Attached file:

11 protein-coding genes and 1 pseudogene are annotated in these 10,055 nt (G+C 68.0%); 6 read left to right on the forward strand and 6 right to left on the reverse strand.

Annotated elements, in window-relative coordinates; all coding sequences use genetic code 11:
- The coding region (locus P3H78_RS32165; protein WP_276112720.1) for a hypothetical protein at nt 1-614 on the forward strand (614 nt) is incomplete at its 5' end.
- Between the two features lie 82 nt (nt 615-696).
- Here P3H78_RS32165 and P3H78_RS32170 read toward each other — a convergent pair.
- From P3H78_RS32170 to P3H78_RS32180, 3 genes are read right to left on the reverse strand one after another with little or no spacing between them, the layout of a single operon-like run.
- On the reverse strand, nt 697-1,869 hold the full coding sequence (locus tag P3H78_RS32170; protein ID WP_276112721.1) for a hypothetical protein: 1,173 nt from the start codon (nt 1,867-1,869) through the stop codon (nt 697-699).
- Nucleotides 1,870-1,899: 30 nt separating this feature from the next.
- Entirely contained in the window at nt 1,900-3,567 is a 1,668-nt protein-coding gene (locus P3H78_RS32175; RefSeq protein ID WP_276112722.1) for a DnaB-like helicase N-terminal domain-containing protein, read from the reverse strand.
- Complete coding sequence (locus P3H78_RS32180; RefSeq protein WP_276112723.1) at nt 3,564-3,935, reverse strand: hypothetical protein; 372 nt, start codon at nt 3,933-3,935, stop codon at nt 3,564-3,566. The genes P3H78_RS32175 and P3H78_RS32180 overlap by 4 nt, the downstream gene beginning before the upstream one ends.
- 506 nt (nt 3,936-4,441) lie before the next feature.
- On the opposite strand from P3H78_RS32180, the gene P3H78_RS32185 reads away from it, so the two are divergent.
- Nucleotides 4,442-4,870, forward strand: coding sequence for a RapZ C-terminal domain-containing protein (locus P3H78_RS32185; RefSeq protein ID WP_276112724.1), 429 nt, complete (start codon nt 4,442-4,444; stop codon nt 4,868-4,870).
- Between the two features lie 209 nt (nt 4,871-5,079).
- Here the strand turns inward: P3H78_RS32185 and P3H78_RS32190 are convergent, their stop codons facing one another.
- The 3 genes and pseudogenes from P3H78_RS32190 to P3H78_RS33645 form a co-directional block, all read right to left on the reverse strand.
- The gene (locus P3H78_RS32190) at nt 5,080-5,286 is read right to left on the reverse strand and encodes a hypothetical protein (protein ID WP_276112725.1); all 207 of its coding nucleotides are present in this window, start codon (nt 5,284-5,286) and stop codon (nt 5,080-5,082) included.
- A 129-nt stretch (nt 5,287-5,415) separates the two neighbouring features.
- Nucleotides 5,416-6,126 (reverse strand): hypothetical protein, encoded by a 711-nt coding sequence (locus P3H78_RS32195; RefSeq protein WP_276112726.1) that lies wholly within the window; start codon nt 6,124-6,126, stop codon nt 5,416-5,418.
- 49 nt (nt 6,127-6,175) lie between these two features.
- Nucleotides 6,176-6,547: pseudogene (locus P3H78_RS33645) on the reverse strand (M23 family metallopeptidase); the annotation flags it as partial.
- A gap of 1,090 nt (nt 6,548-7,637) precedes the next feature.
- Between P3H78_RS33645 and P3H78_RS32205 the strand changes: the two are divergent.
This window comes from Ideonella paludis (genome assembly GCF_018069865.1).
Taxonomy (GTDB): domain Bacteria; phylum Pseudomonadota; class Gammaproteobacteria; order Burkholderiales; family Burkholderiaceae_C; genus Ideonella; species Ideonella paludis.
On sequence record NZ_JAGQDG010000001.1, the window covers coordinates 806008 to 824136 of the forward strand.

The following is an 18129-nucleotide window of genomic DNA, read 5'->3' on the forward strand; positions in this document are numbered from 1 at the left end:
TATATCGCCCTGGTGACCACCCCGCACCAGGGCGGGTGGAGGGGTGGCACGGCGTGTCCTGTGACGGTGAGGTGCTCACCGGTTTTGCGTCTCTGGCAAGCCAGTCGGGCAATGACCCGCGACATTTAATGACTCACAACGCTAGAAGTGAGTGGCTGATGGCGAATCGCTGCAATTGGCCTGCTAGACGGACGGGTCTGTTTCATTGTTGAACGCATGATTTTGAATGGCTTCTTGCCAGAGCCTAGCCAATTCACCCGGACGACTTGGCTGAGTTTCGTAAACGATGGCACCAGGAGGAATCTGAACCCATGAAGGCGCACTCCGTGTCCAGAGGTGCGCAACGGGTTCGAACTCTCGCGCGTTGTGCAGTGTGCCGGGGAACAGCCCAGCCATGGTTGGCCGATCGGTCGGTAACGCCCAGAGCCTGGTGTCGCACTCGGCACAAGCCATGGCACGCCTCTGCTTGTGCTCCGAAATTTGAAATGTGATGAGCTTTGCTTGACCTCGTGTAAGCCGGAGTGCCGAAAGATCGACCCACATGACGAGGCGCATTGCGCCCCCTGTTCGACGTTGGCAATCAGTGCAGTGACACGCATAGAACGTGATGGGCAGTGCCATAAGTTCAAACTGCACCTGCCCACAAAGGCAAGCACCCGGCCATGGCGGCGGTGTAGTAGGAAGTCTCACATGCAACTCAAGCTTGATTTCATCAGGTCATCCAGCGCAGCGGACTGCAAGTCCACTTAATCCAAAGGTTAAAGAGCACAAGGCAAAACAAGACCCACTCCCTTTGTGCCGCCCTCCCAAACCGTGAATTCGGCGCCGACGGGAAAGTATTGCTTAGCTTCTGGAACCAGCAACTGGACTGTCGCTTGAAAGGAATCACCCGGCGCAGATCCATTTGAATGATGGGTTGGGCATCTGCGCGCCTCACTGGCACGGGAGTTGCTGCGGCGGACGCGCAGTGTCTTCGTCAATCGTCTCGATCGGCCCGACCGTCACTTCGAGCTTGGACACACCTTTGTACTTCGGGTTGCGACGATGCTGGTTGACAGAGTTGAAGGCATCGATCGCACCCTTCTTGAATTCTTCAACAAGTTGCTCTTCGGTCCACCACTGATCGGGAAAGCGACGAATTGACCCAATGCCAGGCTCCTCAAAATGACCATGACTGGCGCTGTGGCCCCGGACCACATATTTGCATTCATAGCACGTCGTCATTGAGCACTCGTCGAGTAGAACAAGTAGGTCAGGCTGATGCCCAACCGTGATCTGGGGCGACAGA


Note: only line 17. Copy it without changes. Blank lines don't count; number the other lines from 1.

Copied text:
- The gene (locus P3H78_RS32190) at nt 5,080-5,286 is read right to left on the reverse strand and encodes a hypothetical protein (protein ID WP_276112725.1); all 207 of its coding nucleotides are present in this window, start codon (nt 5,284-5,286) and stop codon (nt 5,080-5,082) included.